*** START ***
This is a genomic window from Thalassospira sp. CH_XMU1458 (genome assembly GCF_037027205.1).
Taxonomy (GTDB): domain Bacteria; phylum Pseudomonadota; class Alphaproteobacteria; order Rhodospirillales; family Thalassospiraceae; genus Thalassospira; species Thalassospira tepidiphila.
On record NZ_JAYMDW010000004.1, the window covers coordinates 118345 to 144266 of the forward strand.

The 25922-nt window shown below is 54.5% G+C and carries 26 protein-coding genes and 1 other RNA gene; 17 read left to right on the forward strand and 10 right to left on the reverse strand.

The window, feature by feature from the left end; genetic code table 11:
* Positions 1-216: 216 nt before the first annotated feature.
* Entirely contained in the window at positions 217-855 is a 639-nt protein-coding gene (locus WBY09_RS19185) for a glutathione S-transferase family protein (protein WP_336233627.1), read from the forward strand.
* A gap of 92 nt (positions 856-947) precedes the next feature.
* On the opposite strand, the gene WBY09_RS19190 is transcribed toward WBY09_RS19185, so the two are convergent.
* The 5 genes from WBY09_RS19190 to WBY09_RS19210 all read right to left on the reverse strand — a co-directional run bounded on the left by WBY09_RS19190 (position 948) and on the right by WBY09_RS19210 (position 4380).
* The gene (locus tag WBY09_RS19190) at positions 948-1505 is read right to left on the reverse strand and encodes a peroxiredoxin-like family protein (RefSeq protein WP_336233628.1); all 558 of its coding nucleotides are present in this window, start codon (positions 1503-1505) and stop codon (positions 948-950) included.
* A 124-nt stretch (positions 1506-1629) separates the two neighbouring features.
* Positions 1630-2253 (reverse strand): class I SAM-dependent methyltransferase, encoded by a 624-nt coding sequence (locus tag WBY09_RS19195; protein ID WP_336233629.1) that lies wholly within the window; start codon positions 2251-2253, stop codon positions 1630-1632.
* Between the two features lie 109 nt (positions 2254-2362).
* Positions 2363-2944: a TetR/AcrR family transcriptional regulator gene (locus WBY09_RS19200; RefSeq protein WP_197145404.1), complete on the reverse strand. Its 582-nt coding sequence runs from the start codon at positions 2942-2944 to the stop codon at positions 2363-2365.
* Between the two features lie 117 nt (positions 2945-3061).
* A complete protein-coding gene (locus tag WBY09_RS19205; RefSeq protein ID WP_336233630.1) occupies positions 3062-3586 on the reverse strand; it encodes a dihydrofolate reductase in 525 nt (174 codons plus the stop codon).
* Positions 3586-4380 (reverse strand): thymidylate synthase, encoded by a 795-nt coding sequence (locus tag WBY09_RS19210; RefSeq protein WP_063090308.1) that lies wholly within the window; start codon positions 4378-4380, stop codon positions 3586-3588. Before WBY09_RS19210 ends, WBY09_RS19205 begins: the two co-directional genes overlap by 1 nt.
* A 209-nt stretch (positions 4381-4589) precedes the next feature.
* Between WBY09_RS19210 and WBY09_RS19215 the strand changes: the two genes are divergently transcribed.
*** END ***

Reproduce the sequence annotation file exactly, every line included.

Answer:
This is a genomic window from Thalassospira sp. CH_XMU1458 (genome assembly GCF_037027205.1).
Taxonomy (GTDB): domain Bacteria; phylum Pseudomonadota; class Alphaproteobacteria; order Rhodospirillales; family Thalassospiraceae; genus Thalassospira; species Thalassospira tepidiphila.
On record NZ_JAYMDW010000004.1, the window covers coordinates 118345 to 144266 of the forward strand.

The 25922-nt window shown below is 54.5% G+C and carries 26 protein-coding genes and 1 other RNA gene; 17 read left to right on the forward strand and 10 right to left on the reverse strand.

The window, feature by feature from the left end; genetic code table 11:
* Positions 1-216: 216 nt before the first annotated feature.
* Entirely contained in the window at positions 217-855 is a 639-nt protein-coding gene (locus WBY09_RS19185) for a glutathione S-transferase family protein (protein WP_336233627.1), read from the forward strand.
* A gap of 92 nt (positions 856-947) precedes the next feature.
* On the opposite strand, the gene WBY09_RS19190 is transcribed toward WBY09_RS19185, so the two are convergent.
* The 5 genes from WBY09_RS19190 to WBY09_RS19210 all read right to left on the reverse strand — a co-directional run bounded on the left by WBY09_RS19190 (position 948) and on the right by WBY09_RS19210 (position 4380).
* The gene (locus tag WBY09_RS19190) at positions 948-1505 is read right to left on the reverse strand and encodes a peroxiredoxin-like family protein (RefSeq protein WP_336233628.1); all 558 of its coding nucleotides are present in this window, start codon (positions 1503-1505) and stop codon (positions 948-950) included.
* A 124-nt stretch (positions 1506-1629) separates the two neighbouring features.
* Positions 1630-2253 (reverse strand): class I SAM-dependent methyltransferase, encoded by a 624-nt coding sequence (locus tag WBY09_RS19195; protein ID WP_336233629.1) that lies wholly within the window; start codon positions 2251-2253, stop codon positions 1630-1632.
* Between the two features lie 109 nt (positions 2254-2362).
* Positions 2363-2944: a TetR/AcrR family transcriptional regulator gene (locus WBY09_RS19200; RefSeq protein WP_197145404.1), complete on the reverse strand. Its 582-nt coding sequence runs from the start codon at positions 2942-2944 to the stop codon at positions 2363-2365.
* Between the two features lie 117 nt (positions 2945-3061).
* A complete protein-coding gene (locus tag WBY09_RS19205; RefSeq protein ID WP_336233630.1) occupies positions 3062-3586 on the reverse strand; it encodes a dihydrofolate reductase in 525 nt (174 codons plus the stop codon).
* Positions 3586-4380 (reverse strand): thymidylate synthase, encoded by a 795-nt coding sequence (locus tag WBY09_RS19210; RefSeq protein WP_063090308.1) that lies wholly within the window; start codon positions 4378-4380, stop codon positions 3586-3588. Before WBY09_RS19210 ends, WBY09_RS19205 begins: the two co-directional genes overlap by 1 nt.
* A 209-nt stretch (positions 4381-4589) precedes the next feature.
* Between WBY09_RS19210 and WBY09_RS19215 the strand changes: the two genes are divergently transcribed.